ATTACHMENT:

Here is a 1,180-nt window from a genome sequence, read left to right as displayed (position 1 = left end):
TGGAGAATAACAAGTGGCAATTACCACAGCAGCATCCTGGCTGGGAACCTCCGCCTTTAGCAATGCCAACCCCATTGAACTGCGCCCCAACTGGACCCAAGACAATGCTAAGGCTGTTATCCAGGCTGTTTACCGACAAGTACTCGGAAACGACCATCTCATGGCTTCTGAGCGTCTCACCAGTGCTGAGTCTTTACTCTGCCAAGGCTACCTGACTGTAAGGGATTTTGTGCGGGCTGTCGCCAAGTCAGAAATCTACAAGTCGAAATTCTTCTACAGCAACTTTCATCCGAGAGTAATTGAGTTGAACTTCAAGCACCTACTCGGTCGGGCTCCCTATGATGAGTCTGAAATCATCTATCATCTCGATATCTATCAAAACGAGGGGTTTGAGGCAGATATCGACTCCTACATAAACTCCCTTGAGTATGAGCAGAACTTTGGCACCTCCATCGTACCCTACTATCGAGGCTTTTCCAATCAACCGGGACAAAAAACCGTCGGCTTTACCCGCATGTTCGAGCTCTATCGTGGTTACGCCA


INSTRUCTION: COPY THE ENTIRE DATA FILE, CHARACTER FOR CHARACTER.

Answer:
Here is a 1,180-nt window from a genome sequence, read left to right as displayed (position 1 = left end):
TGGAGAATAACAAGTGGCAATTACCACAGCAGCATCCTGGCTGGGAACCTCCGCCTTTAGCAATGCCAACCCCATTGAACTGCGCCCCAACTGGACCCAAGACAATGCTAAGGCTGTTATCCAGGCTGTTTACCGACAAGTACTCGGAAACGACCATCTCATGGCTTCTGAGCGTCTCACCAGTGCTGAGTCTTTACTCTGCCAAGGCTACCTGACTGTAAGGGATTTTGTGCGGGCTGTCGCCAAGTCAGAAATCTACAAGTCGAAATTCTTCTACAGCAACTTTCATCCGAGAGTAATTGAGTTGAACTTCAAGCACCTACTCGGTCGGGCTCCCTATGATGAGTCTGAAATCATCTATCATCTCGATATCTATCAAAACGAGGGGTTTGAGGCAGATATCGACTCCTACATAAACTCCCTTGAGTATGAGCAGAACTTTGGCACCTCCATCGTACCCTACTATCGAGGCTTTTCCAATCAACCGGGACAAAAAACCGTCGGCTTTACCCGCATGTTCGAGCTCTATCGTGGTTACGCCA